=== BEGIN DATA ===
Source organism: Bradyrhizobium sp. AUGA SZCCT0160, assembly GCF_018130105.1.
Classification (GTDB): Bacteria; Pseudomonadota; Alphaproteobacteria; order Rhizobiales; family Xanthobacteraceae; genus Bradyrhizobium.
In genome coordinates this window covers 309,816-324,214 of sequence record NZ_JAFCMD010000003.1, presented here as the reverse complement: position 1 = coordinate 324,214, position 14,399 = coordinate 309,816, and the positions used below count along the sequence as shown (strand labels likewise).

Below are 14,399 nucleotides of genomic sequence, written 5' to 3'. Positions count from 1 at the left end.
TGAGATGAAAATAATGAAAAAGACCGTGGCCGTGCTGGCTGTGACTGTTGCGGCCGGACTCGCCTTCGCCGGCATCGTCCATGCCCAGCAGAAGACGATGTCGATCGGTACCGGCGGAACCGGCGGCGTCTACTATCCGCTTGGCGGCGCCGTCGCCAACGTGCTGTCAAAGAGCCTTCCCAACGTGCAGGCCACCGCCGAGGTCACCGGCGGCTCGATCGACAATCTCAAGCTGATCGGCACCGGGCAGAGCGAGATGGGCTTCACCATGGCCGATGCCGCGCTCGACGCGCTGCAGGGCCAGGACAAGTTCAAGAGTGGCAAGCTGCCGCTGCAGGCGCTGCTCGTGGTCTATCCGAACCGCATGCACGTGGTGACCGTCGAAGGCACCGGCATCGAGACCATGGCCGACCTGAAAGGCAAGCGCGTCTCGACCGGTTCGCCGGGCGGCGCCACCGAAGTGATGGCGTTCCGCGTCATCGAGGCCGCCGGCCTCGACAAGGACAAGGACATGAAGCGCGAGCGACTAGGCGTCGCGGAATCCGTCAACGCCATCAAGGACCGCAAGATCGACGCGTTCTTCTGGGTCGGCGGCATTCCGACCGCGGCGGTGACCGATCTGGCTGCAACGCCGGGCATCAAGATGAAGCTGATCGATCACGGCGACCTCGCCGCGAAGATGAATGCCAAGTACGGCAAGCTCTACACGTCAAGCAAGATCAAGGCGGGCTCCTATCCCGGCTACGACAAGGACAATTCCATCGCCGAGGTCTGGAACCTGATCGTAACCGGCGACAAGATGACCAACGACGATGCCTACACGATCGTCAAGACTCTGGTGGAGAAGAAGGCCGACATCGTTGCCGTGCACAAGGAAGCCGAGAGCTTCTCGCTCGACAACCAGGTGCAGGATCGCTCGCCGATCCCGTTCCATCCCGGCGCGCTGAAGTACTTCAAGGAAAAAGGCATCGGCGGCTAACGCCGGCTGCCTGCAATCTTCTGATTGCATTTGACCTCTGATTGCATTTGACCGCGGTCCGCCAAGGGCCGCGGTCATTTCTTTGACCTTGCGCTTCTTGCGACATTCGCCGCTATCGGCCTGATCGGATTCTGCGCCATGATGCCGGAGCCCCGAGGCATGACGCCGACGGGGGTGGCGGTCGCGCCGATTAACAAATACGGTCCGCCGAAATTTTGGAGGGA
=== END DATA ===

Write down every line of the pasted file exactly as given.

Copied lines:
Source organism: Bradyrhizobium sp. AUGA SZCCT0160, assembly GCF_018130105.1.
Classification (GTDB): Bacteria; Pseudomonadota; Alphaproteobacteria; order Rhizobiales; family Xanthobacteraceae; genus Bradyrhizobium.
In genome coordinates this window covers 309,816-324,214 of sequence record NZ_JAFCMD010000003.1, presented here as the reverse complement: position 1 = coordinate 324,214, position 14,399 = coordinate 309,816, and the positions used below count along the sequence as shown (strand labels likewise).

Below are 14,399 nucleotides of genomic sequence, written 5' to 3'. Positions count from 1 at the left end.
TGAGATGAAAATAATGAAAAAGACCGTGGCCGTGCTGGCTGTGACTGTTGCGGCCGGACTCGCCTTCGCCGGCATCGTCCATGCCCAGCAGAAGACGATGTCGATCGGTACCGGCGGAACCGGCGGCGTCTACTATCCGCTTGGCGGCGCCGTCGCCAACGTGCTGTCAAAGAGCCTTCCCAACGTGCAGGCCACCGCCGAGGTCACCGGCGGCTCGATCGACAATCTCAAGCTGATCGGCACCGGGCAGAGCGAGATGGGCTTCACCATGGCCGATGCCGCGCTCGACGCGCTGCAGGGCCAGGACAAGTTCAAGAGTGGCAAGCTGCCGCTGCAGGCGCTGCTCGTGGTCTATCCGAACCGCATGCACGTGGTGACCGTCGAAGGCACCGGCATCGAGACCATGGCCGACCTGAAAGGCAAGCGCGTCTCGACCGGTTCGCCGGGCGGCGCCACCGAAGTGATGGCGTTCCGCGTCATCGAGGCCGCCGGCCTCGACAAGGACAAGGACATGAAGCGCGAGCGACTAGGCGTCGCGGAATCCGTCAACGCCATCAAGGACCGCAAGATCGACGCGTTCTTCTGGGTCGGCGGCATTCCGACCGCGGCGGTGACCGATCTGGCTGCAACGCCGGGCATCAAGATGAAGCTGATCGATCACGGCGACCTCGCCGCGAAGATGAATGCCAAGTACGGCAAGCTCTACACGTCAAGCAAGATCAAGGCGGGCTCCTATCCCGGCTACGACAAGGACAATTCCATCGCCGAGGTCTGGAACCTGATCGTAACCGGCGACAAGATGACCAACGACGATGCCTACACGATCGTCAAGACTCTGGTGGAGAAGAAGGCCGACATCGTTGCCGTGCACAAGGAAGCCGAGAGCTTCTCGCTCGACAACCAGGTGCAGGATCGCTCGCCGATCCCGTTCCATCCCGGCGCGCTGAAGTACTTCAAGGAAAAAGGCATCGGCGGCTAACGCCGGCTGCCTGCAATCTTCTGATTGCATTTGACCTCTGATTGCATTTGACCGCGGTCCGCCAAGGGCCGCGGTCATTTCTTTGACCTTGCGCTTCTTGCGACATTCGCCGCTATCGGCCTGATCGGATTCTGCGCCATGATGCCGGAGCCCCGAGGCATGACGCCGACGGGGGTGGCGGTCGCGCCGATTAACAAATACGGTCCGCCGAAATTTTGGAGGGA